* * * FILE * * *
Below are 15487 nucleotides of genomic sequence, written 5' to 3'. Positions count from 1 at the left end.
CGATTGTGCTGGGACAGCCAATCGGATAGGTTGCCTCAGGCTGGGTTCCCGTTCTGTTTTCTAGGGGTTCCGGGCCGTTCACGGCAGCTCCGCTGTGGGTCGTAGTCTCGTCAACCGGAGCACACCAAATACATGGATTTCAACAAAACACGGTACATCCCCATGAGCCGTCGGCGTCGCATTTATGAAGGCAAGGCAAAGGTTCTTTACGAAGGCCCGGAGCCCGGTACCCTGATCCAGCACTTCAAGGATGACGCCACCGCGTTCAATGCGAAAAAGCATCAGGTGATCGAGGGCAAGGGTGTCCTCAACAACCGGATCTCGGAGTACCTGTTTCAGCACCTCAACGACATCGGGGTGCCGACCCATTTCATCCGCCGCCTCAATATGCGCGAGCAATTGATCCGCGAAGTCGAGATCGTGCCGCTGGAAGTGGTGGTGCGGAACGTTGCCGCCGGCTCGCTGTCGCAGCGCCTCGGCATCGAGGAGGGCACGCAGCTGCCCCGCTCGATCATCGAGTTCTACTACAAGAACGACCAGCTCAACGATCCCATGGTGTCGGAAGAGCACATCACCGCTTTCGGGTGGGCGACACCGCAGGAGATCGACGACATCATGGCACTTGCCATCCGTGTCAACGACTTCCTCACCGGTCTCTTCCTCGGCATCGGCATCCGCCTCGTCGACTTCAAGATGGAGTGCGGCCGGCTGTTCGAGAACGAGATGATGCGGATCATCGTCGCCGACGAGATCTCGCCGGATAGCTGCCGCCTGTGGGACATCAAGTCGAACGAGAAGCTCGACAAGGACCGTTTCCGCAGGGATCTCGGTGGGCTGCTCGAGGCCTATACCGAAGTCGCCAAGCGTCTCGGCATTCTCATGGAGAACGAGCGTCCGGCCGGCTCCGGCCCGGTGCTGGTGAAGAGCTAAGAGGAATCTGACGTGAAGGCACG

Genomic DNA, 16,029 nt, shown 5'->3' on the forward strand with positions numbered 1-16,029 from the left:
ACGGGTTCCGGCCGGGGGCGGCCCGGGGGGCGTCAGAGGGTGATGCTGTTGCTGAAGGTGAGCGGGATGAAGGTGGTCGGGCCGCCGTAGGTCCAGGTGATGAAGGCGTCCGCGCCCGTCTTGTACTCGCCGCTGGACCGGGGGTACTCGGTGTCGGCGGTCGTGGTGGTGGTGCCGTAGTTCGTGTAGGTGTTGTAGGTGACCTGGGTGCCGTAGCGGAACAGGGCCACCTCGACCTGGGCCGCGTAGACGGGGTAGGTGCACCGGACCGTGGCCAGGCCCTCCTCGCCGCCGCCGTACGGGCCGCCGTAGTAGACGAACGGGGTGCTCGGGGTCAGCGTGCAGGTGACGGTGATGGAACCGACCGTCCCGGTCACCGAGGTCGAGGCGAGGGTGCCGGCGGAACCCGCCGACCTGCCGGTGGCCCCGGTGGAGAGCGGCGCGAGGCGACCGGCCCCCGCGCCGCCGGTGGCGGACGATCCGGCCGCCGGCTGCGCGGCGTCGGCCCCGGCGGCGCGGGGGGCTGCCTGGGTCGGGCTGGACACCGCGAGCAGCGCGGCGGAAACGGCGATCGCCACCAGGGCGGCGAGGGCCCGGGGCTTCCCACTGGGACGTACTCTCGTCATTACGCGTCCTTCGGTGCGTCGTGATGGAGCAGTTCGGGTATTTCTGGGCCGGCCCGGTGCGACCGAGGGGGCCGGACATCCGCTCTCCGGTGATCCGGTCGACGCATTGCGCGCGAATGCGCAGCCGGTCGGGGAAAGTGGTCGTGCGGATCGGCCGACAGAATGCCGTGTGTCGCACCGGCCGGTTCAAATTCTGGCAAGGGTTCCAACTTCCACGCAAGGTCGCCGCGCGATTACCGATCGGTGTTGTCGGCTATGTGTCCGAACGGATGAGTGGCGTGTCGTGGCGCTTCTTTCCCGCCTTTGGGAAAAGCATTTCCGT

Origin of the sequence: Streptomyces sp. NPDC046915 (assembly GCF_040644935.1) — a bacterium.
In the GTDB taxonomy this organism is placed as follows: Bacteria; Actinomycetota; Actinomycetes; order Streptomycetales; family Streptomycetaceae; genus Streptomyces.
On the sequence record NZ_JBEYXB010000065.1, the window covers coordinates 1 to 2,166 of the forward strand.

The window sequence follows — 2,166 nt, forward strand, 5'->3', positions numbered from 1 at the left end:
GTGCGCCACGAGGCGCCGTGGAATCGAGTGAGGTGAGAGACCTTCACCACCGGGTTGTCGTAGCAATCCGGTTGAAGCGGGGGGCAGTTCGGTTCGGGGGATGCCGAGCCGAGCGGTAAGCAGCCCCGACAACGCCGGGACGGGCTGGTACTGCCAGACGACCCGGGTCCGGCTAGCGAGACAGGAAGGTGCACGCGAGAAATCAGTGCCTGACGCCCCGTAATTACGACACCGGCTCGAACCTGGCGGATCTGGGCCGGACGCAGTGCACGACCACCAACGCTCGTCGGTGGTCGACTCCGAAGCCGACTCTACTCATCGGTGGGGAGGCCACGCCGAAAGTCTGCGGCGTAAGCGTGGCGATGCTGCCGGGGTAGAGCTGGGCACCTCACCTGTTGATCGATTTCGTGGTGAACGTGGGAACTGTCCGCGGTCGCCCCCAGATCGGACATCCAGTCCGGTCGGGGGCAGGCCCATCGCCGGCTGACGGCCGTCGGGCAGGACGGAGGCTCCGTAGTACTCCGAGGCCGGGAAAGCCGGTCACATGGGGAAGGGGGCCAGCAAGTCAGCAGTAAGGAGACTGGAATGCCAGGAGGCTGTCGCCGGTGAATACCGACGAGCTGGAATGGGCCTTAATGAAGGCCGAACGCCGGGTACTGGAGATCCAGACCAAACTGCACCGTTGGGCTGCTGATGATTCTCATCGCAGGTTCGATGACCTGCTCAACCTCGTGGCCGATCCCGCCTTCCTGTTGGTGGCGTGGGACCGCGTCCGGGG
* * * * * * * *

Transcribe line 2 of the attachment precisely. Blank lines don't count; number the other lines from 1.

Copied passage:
CGATTGTGCTGGGACAGCCAATCGGATAGGTTGCCTCAGGCTGGGTTCCCGTTCTGTTTTCTAGGGGTTCCGGGCCGTTCACGGCAGCTCCGCTGTGGGTCGTAGTCTCGTCAACCGGAGCACACCAAATACATGGATTTCAACAAAACACGGTACATCCCCATGAGCCGTCGGCGTCGCATTTATGAAGGCAAGGCAAAGGTTCTTTACGAAGGCCCGGAGCCCGGTACCCTGATCCAGCACTTCAAGGATGACGCCACCGCGTTCAATGCGAAAAAGCATCAGGTGATCGAGGGCAAGGGTGTCCTCAACAACCGGATCTCGGAGTACCTGTTTCAGCACCTCAACGACATCGGGGTGCCGACCCATTTCATCCGCCGCCTCAATATGCGCGAGCAATTGATCCGCGAAGTCGAGATCGTGCCGCTGGAAGTGGTGGTGCGGAACGTTGCCGCCGGCTCGCTGTCGCAGCGCCTCGGCATCGAGGAGGGCACGCAGCTGCCCCGCTCGATCATCGAGTTCTACTACAAGAACGACCAGCTCAACGATCCCATGGTGTCGGAAGAGCACATCACCGCTTTCGGGTGGGCGACACCGCAGGAGATCGACGACATCATGGCACTTGCCATCCGTGTCAACGACTTCCTCACCGGTCTCTTCCTCGGCATCGGCATCCGCCTCGTCGACTTCAAGATGGAGTGCGGCCGGCTGTTCGAGAACGAGATGATGCGGATCATCGTCGCCGACGAGATCTCGCCGGATAGCTGCCGCCTGTGGGACATCAAGTCGAACGAGAAGCTCGACAAGGACCGTTTCCGCAGGGATCTCGGTGGGCTGCTCGAGGCCTATACCGAAGTCGCCAAGCGTCTCGGCATTCTCATGGAGAACGAGCGTCCGGCCGGCTCCGGCCCGGTGCTGGTGAAGAGCTAAGAGGAATCTGACGTGAAGGCACG